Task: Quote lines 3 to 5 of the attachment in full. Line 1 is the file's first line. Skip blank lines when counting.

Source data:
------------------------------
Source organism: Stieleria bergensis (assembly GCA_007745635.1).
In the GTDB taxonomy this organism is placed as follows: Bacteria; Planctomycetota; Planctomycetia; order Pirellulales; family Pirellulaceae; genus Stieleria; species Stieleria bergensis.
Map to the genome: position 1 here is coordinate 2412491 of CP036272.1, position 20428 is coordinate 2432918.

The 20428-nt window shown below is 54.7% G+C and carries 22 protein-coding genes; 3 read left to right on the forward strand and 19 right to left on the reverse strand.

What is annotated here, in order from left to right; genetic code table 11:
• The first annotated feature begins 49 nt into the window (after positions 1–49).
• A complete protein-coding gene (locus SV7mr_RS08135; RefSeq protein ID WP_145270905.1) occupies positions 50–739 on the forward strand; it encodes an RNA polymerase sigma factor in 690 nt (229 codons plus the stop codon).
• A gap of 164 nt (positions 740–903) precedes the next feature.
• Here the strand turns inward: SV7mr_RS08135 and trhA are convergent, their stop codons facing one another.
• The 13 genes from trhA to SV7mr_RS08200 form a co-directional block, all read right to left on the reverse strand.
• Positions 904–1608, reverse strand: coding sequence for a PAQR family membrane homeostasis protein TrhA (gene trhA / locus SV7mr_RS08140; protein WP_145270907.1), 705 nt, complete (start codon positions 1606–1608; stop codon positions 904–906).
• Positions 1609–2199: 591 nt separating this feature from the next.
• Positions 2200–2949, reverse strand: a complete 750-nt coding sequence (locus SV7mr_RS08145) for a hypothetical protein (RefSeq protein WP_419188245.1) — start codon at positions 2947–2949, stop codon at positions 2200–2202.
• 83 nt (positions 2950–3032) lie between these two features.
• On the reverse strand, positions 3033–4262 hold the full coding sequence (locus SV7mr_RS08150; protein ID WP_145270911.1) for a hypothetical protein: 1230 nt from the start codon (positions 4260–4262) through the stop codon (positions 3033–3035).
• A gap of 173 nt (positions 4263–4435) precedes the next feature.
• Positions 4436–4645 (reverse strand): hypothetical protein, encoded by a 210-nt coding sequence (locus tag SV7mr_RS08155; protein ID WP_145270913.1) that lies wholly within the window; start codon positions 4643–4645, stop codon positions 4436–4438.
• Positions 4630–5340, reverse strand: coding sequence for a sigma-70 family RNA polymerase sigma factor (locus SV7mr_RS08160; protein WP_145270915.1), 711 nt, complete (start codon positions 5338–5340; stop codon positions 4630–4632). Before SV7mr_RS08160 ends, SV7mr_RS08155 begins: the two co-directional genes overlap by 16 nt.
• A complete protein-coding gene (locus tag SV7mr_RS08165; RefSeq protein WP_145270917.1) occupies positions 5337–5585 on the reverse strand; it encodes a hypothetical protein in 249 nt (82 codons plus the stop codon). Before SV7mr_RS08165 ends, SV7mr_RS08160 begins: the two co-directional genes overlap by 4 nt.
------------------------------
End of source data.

Map to the genome: position 1 here is coordinate 2412491 of CP036272.1, position 20428 is coordinate 2432918.

The 20428-nt window shown below is 54.7% G+C and carries 22 protein-coding genes; 3 read left to right on the forward strand and 19 right to left on the reverse strand.

What is annotated here, in order from left to right; genetic code table 11: